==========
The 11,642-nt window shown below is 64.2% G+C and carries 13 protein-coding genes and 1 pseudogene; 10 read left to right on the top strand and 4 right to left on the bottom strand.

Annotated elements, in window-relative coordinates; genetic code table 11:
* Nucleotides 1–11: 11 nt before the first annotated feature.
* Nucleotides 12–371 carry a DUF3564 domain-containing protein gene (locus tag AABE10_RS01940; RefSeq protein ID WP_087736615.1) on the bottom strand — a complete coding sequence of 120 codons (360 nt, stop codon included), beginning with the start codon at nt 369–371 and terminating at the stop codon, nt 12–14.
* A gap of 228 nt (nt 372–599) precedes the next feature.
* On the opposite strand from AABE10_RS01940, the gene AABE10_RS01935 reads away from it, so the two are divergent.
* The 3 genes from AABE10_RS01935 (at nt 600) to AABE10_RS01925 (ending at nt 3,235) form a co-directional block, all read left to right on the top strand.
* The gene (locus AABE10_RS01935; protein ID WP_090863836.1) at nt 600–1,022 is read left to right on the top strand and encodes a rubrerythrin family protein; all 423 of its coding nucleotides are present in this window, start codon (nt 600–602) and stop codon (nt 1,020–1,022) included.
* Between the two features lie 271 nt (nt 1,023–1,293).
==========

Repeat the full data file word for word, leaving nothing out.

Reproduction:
The 11,642-nt window shown below is 64.2% G+C and carries 13 protein-coding genes and 1 pseudogene; 10 read left to right on the top strand and 4 right to left on the bottom strand.

Annotated elements, in window-relative coordinates; genetic code table 11:
* Nucleotides 1–11: 11 nt before the first annotated feature.
* Nucleotides 12–371 carry a DUF3564 domain-containing protein gene (locus tag AABE10_RS01940; RefSeq protein ID WP_087736615.1) on the bottom strand — a complete coding sequence of 120 codons (360 nt, stop codon included), beginning with the start codon at nt 369–371 and terminating at the stop codon, nt 12–14.
* A gap of 228 nt (nt 372–599) precedes the next feature.
* On the opposite strand from AABE10_RS01940, the gene AABE10_RS01935 reads away from it, so the two are divergent.
* The 3 genes from AABE10_RS01935 (at nt 600) to AABE10_RS01925 (ending at nt 3,235) form a co-directional block, all read left to right on the top strand.
* The gene (locus AABE10_RS01935; protein ID WP_090863836.1) at nt 600–1,022 is read left to right on the top strand and encodes a rubrerythrin family protein; all 423 of its coding nucleotides are present in this window, start codon (nt 600–602) and stop codon (nt 1,020–1,022) included.
* Between the two features lie 271 nt (nt 1,023–1,293).